Posted on in Editorial by Sonja



Examples of popular luxury collectibles in the tangible asset market include: antique furniture, watches, ceramics, jewellery, wine, and fine art - each dedicated with their own specialized departments in auction houses across the world. But are these luxury collectibles the future of the tangible asset market?

Numerous art market reports have noted on the ‘cooling’ of the art market - with a 5% dip by volume of sales between 2016 to 2017. However, dealer sales have increased by 3% during the same period. Furthermore, between 2006 and 2016, growth in the value of sales has increased by 73%, regardless of the varying performance of different art market sectors.


Statistics from online sales over the past few years show great potential for growth in the tangible asset market. Online sales increased by 4% YoY despite a generally declining art market. Art Basel and UBS’ The Art Market Report also notes that online sales have been a great way to reach new and a broader range of clientele - 67% of online sales generated by galleries in 2016 were from new clients.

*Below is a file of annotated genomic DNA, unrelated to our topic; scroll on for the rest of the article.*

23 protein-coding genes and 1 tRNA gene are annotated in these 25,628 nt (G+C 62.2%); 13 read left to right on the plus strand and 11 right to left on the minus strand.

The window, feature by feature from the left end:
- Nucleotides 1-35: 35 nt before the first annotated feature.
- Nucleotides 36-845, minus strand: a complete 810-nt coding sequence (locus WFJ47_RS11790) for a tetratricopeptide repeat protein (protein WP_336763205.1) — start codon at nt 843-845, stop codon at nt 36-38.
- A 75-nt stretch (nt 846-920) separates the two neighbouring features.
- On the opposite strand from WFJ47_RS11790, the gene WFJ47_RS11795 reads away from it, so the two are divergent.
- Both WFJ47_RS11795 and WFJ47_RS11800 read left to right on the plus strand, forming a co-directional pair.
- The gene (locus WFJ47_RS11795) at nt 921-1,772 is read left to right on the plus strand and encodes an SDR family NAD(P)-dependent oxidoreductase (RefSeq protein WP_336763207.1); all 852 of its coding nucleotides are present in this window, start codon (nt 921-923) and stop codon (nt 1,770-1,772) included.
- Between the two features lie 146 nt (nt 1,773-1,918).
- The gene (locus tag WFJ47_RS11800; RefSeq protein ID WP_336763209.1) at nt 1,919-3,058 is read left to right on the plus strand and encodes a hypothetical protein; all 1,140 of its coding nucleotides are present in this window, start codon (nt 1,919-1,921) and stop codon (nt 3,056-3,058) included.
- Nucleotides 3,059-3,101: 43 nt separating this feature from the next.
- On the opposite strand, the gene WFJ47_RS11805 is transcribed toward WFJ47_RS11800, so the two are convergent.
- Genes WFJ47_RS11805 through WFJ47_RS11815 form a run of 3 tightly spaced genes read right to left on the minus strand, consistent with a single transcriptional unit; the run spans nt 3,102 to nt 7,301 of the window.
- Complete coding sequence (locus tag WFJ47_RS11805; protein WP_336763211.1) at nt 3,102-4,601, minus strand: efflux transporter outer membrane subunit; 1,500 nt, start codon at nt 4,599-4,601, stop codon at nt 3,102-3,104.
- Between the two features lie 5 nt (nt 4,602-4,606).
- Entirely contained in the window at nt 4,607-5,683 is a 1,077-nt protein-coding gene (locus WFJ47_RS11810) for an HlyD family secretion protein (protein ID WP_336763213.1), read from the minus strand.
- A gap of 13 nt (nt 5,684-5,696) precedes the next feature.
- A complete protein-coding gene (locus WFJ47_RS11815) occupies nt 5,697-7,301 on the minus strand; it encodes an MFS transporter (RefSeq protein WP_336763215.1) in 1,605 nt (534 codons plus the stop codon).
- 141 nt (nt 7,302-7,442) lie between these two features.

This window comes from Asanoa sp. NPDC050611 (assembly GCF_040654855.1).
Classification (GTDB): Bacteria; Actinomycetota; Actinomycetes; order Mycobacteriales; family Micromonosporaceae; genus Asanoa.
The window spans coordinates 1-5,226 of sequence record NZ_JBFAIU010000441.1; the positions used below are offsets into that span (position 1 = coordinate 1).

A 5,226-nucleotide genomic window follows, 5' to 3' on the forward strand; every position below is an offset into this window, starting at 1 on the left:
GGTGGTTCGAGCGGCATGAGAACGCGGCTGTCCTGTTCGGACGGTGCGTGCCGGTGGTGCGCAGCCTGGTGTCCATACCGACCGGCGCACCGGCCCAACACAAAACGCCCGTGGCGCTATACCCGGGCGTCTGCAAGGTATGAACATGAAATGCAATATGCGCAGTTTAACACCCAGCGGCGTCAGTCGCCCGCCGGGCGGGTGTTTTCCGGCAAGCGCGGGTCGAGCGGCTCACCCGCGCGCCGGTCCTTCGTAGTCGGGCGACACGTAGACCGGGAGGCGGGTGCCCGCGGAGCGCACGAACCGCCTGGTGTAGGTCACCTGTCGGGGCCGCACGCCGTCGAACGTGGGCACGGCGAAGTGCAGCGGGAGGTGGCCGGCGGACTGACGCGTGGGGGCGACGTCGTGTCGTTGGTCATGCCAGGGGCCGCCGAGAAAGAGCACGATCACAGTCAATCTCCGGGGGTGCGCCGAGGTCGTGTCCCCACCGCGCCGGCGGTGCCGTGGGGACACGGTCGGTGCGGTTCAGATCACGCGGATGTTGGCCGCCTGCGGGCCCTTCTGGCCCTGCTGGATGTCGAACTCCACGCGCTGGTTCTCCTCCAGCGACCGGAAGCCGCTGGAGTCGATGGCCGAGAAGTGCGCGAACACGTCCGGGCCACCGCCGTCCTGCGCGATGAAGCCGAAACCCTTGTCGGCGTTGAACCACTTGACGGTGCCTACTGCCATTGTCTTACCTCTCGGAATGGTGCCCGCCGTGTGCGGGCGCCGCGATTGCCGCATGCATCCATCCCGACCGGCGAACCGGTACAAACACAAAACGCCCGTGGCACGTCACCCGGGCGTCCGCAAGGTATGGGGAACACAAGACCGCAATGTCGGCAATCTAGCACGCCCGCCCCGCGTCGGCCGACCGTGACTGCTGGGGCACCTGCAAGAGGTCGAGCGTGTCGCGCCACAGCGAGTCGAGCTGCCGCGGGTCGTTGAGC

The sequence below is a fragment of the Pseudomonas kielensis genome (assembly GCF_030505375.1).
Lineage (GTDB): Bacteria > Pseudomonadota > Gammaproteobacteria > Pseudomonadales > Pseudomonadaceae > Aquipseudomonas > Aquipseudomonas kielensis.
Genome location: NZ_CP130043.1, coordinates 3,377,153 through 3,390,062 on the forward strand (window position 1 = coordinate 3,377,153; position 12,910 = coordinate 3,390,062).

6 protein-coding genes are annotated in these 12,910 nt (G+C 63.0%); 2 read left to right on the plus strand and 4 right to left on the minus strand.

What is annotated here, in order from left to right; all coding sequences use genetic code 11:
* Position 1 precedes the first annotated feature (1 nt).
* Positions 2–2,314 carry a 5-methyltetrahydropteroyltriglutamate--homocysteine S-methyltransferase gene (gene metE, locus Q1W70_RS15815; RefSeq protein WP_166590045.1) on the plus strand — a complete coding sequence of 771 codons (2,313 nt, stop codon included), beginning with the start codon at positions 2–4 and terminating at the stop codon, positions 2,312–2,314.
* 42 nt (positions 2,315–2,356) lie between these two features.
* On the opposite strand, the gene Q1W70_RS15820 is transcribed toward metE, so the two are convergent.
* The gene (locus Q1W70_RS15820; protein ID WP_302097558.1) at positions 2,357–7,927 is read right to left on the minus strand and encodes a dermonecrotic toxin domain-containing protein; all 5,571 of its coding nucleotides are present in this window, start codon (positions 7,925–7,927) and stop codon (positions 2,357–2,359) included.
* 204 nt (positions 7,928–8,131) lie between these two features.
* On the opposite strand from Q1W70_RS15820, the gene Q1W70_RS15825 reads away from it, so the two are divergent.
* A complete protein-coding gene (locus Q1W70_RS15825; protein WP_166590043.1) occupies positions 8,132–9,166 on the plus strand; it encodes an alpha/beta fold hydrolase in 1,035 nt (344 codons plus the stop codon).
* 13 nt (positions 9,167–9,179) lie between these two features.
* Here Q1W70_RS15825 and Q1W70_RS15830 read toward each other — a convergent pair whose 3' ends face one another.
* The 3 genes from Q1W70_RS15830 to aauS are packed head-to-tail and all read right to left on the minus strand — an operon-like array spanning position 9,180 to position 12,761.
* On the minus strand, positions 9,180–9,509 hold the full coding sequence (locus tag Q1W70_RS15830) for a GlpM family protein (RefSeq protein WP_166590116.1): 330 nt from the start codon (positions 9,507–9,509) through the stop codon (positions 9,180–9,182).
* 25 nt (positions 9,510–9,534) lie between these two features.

It is difficult to say if each luxury collectible as a future in the tangible asset market, as tastes change over time. On one end of the spectrum, jewelery and watches are timeless, showing a constant demand for these assets. On the other end, collectibles such as antique furniture and wine have lost their popularity over time.


There is certainly a future in the tangible asset market - but with a decline in sales from traditional avenues, perhaps there will be a shift to and growth in the online marketplace?